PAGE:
Notice anything strange?
    Nothing at all, except… The grapes in the first two glasses were picked 20 days earlier than usual and the grapes in the last glass were picked 40 days earlier.
    How can the grapes be so ripe?
    Beats me. But they are totally ripe.
    I wouldn’t believe it if I hadn’t seen it with my own eyes.
    But the flavors are great and there is no trace of bell pepper or jam.
    This harvest will make for excellent wines even though, theoretically, none of this should be possible.
    Everything about this year is strange. The woods seem like they’re dying but the vines continue to produce vegetation.

Click here for the complete post, including more observations on the changing climatic conditions in Italy and Stefano’s concerns.

His thoughts were echoed by winemaker Marilena Barbera, who commented (on Stefano’s Facebook version of the post): “I really don’t understand this vintage. I don’t think I’ll ever be able to figure it out.”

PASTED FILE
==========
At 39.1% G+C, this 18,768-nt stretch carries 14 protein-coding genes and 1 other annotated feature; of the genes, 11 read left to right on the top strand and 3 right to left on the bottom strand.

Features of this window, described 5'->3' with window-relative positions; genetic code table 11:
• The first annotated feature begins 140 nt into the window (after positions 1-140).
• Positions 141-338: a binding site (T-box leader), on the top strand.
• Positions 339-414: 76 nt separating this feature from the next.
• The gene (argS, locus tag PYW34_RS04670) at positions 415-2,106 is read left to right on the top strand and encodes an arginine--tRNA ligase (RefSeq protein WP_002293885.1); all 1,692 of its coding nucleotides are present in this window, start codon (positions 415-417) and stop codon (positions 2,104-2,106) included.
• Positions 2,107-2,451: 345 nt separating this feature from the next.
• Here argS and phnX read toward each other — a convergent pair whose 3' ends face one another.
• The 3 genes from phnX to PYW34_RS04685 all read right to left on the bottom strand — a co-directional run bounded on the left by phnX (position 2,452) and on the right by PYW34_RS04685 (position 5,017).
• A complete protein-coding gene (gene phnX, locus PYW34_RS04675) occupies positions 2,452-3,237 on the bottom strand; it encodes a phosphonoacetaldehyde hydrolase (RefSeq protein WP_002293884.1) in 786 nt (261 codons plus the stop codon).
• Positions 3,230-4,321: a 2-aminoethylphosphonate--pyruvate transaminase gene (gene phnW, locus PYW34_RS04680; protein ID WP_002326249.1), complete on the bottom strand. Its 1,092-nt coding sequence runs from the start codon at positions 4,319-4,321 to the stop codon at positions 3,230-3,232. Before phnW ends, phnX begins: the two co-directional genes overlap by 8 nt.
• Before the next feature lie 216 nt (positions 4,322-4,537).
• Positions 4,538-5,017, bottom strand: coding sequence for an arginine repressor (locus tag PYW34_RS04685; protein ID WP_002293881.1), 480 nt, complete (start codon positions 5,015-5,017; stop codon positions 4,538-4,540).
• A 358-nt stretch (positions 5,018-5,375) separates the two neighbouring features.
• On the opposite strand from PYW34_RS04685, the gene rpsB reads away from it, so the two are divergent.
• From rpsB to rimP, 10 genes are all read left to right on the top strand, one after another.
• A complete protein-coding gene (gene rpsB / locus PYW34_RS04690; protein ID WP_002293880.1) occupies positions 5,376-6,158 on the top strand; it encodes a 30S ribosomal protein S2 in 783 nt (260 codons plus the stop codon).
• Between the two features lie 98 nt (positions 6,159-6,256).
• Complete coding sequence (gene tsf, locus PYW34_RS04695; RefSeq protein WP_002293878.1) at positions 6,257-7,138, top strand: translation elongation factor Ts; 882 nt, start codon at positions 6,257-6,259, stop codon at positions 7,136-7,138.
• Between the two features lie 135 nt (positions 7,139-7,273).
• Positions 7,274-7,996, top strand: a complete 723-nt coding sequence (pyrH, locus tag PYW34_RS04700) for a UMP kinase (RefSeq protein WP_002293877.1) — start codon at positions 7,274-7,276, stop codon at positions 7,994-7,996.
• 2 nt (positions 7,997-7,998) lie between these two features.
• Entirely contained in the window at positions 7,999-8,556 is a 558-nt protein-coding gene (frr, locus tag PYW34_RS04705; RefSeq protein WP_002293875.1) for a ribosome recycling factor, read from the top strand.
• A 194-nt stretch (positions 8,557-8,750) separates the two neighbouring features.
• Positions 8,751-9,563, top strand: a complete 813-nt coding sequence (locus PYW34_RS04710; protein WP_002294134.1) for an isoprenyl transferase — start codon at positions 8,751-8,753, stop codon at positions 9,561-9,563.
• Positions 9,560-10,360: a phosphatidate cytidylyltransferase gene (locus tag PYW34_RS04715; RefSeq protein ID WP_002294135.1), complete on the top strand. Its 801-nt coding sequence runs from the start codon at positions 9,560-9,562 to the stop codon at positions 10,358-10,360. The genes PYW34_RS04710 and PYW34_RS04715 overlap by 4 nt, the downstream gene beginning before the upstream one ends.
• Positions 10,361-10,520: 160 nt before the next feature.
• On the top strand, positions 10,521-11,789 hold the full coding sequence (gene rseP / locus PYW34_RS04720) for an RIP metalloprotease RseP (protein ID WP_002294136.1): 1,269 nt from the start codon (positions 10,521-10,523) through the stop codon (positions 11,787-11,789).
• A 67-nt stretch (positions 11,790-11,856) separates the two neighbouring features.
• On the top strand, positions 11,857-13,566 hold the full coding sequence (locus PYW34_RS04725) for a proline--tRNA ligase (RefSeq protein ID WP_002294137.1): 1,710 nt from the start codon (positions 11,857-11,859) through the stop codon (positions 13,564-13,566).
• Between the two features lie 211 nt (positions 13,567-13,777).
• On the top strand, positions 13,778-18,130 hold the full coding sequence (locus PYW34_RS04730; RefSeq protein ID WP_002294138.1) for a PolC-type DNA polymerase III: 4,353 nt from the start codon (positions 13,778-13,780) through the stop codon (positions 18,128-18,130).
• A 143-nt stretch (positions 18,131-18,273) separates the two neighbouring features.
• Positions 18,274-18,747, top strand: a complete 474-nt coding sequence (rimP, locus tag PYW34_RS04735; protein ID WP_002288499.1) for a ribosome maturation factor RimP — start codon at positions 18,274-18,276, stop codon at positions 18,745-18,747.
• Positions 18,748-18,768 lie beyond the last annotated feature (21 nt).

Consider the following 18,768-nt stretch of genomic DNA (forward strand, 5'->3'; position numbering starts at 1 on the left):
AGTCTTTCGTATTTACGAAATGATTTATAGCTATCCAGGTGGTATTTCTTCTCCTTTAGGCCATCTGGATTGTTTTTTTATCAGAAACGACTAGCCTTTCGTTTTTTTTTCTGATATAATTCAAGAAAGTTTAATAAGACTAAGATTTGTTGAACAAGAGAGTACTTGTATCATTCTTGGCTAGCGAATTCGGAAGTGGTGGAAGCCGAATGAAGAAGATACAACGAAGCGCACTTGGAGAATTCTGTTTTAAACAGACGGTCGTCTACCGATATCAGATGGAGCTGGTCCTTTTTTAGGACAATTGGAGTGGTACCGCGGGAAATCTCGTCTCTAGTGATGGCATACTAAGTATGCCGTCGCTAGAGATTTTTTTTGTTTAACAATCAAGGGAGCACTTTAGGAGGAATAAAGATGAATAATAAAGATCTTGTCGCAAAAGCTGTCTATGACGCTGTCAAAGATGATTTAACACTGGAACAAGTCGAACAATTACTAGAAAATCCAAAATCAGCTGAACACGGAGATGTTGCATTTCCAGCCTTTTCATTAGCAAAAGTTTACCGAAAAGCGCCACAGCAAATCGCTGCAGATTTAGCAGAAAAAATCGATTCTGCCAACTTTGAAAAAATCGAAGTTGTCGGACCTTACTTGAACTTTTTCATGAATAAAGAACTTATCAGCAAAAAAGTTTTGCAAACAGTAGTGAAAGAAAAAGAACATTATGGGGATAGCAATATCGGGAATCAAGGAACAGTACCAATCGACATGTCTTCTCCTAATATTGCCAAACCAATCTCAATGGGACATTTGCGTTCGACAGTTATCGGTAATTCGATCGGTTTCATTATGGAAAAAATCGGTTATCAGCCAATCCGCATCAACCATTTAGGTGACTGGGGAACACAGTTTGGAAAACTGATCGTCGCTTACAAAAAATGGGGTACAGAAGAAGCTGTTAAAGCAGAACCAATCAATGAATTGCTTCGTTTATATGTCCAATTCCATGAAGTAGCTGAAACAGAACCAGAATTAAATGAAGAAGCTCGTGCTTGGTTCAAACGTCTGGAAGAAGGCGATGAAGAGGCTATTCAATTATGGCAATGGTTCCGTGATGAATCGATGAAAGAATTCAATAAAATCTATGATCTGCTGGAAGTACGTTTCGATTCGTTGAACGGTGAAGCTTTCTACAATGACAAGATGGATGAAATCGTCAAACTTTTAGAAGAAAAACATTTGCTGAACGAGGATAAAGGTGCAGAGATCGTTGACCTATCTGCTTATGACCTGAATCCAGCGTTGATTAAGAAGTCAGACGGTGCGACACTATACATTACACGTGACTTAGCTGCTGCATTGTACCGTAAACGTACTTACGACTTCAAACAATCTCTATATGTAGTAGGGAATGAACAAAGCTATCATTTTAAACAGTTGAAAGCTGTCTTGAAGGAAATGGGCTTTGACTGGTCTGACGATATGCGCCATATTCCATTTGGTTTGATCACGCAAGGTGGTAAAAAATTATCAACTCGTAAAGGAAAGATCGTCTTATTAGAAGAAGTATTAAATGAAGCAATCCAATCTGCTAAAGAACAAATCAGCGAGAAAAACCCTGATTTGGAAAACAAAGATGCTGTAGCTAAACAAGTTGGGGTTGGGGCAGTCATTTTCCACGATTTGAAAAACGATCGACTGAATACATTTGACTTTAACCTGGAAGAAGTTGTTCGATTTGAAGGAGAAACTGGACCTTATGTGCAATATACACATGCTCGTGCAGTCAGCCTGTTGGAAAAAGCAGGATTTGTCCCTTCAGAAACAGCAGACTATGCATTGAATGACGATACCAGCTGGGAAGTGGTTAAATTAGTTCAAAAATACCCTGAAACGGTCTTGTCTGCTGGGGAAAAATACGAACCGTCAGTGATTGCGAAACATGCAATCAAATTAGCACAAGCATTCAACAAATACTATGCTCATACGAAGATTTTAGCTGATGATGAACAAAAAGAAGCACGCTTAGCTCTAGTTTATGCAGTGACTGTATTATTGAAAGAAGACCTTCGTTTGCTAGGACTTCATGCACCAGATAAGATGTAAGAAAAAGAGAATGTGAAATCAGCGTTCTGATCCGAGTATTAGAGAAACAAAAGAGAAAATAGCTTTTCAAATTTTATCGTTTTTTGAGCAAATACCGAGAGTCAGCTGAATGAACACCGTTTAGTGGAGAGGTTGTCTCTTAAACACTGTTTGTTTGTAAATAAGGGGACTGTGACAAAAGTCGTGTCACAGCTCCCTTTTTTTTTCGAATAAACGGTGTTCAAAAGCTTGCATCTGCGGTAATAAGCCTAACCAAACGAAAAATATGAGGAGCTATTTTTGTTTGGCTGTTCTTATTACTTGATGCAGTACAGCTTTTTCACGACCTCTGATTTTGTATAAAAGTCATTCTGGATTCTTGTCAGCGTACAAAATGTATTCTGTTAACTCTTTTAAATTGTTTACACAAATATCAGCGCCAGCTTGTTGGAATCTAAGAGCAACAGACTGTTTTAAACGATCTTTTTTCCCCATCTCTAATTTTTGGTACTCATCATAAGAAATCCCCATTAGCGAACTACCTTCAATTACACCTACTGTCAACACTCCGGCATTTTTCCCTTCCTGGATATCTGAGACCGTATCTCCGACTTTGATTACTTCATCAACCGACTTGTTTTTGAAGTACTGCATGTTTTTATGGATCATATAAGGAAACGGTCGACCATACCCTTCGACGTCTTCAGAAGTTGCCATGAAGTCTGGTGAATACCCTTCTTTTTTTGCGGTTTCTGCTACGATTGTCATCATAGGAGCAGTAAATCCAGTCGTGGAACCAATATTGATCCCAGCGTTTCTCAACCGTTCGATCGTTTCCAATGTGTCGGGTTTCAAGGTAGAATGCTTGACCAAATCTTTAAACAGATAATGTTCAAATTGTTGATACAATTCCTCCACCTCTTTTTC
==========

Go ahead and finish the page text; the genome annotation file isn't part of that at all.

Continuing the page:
Across the internets, I’m seeing Italian winemakers scratching their heads as they try to wrap their minds around the 2017 harvest and the 2017 vegetative cycle in general. There have been so many “extreme weather events” this year: unusually warm temperatures in late winter, late spring frosts, intense summer heatwave…

When a grape grower is picking his Cabernet 40 days earlier than usual (and the grapes are excellent quality, which is nothing to complain about), there’s something really strange going on. But, then again, nothing about 2017 has seemed normal…

Italy’s harvest 2017 has begun, for better or for worse…

From Puglia to Friuli to Piedmont to Tuscany and beyond… many of my friends have begun sending me photos of the grapes they are harvesting.

Those are Chardonnay grapes in Franciacorta (Lombardy) harvested this week at the Vezzoli winery.

The 2017 is a vintage that will be remembered — without a doubt — as an extremely challenging one.

Warm temperatures came early in February and March, causing unusually early budding. Then in April, over the course of one week, two frosts struck northern and central Italy, capriciously devastating some growers and miraculously sparing others.